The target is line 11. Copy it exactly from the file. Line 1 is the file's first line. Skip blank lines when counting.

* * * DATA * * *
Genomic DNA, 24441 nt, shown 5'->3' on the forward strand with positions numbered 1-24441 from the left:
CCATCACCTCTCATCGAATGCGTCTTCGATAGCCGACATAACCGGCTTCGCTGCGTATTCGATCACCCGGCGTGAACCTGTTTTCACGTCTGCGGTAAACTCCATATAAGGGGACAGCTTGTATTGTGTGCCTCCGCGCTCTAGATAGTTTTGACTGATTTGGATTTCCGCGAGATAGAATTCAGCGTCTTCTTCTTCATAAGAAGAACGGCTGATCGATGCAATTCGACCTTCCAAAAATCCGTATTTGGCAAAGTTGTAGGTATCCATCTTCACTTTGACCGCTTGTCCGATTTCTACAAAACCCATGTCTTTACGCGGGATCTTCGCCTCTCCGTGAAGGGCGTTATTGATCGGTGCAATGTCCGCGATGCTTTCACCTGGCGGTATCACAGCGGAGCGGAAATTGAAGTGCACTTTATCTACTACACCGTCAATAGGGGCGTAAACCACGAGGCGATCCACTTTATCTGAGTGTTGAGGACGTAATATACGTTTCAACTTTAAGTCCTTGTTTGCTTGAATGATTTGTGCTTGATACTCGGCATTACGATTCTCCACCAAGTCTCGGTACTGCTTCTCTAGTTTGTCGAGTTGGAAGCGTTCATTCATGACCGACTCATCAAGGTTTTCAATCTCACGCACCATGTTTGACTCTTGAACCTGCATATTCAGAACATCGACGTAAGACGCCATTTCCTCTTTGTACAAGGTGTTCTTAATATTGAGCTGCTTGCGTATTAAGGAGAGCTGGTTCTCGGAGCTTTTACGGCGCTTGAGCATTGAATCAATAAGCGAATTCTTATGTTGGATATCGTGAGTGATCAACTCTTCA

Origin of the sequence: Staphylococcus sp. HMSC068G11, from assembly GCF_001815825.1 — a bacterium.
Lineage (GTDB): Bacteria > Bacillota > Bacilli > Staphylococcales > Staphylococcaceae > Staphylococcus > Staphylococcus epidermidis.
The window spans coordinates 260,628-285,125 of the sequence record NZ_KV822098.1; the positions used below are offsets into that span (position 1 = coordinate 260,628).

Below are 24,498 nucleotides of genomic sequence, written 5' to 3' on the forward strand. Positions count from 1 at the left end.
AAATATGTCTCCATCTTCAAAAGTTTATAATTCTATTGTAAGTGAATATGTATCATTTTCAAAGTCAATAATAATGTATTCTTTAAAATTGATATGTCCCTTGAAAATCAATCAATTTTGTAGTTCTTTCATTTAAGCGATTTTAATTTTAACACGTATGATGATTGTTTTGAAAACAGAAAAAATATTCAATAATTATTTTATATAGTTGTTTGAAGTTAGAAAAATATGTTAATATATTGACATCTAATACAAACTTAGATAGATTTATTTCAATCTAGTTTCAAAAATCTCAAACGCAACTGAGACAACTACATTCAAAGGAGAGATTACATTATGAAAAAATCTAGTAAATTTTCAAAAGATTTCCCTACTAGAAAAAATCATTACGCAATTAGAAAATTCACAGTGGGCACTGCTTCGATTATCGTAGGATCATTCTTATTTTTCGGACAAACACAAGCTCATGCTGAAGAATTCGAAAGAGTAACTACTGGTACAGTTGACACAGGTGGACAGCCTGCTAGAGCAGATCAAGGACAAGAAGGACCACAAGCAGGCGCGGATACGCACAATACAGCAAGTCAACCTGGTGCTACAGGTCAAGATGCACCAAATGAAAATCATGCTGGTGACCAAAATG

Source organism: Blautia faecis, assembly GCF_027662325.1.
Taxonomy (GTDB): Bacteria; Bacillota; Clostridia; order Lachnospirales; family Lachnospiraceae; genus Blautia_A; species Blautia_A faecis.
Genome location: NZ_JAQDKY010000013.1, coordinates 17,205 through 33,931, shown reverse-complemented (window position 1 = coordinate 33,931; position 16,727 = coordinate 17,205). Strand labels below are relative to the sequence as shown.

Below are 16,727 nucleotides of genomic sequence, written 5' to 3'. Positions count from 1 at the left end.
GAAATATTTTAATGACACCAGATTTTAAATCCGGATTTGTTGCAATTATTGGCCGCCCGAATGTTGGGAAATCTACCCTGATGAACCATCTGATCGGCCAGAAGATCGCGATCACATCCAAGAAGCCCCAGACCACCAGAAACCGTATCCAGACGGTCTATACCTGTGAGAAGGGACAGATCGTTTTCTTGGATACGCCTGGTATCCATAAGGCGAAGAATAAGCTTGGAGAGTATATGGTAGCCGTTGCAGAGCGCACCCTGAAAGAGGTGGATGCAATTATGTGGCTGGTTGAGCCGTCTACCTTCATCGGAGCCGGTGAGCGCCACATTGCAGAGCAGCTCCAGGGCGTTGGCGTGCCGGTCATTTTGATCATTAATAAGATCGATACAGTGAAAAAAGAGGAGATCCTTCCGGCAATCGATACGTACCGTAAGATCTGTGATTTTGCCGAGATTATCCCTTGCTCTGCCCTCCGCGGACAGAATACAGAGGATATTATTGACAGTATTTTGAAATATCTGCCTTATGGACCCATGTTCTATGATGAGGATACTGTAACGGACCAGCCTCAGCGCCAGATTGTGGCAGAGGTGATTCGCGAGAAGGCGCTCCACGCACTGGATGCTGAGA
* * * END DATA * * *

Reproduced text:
Below are 16,727 nucleotides of genomic sequence, written 5' to 3'. Positions count from 1 at the left end.